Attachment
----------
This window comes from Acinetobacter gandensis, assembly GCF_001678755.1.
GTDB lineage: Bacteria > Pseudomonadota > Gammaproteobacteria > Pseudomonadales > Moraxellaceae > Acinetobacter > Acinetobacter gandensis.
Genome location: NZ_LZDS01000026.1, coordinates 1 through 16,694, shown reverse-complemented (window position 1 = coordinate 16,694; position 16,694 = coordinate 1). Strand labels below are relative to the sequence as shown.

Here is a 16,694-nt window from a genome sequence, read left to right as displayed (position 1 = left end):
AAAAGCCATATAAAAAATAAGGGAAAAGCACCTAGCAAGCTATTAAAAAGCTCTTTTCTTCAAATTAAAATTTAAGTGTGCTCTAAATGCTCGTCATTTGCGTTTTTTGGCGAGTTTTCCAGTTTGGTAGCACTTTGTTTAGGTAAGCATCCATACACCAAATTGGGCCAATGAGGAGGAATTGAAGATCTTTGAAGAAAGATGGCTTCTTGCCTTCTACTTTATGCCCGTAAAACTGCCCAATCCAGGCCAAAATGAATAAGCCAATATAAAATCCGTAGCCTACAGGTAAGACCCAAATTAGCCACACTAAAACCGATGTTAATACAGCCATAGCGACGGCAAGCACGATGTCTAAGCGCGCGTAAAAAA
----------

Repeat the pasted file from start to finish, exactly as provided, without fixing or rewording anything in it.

This window comes from Acinetobacter gandensis, assembly GCF_001678755.1.
GTDB lineage: Bacteria > Pseudomonadota > Gammaproteobacteria > Pseudomonadales > Moraxellaceae > Acinetobacter > Acinetobacter gandensis.
Genome location: NZ_LZDS01000026.1, coordinates 1 through 16,694, shown reverse-complemented (window position 1 = coordinate 16,694; position 16,694 = coordinate 1). Strand labels below are relative to the sequence as shown.

Here is a 16,694-nt window from a genome sequence, read left to right as displayed (position 1 = left end):
AAAAGCCATATAAAAAATAAGGGAAAAGCACCTAGCAAGCTATTAAAAAGCTCTTTTCTTCAAATTAAAATTTAAGTGTGCTCTAAATGCTCGTCATTTGCGTTTTTTGGCGAGTTTTCCAGTTTGGTAGCACTTTGTTTAGGTAAGCATCCATACACCAAATTGGGCCAATGAGGAGGAATTGAAGATCTTTGAAGAAAGATGGCTTCTTGCCTTCTACTTTATGCCCGTAAAACTGCCCAATCCAGGCCAAAATGAATAAGCCAATATAAAATCCGTAGCCTACAGGTAAGACCCAAATTAGCCACACTAAAACCGATGTTAATACAGCCATAGCGACGGCAAGCACGATGTCTAAGCGCGCGTAAAAAA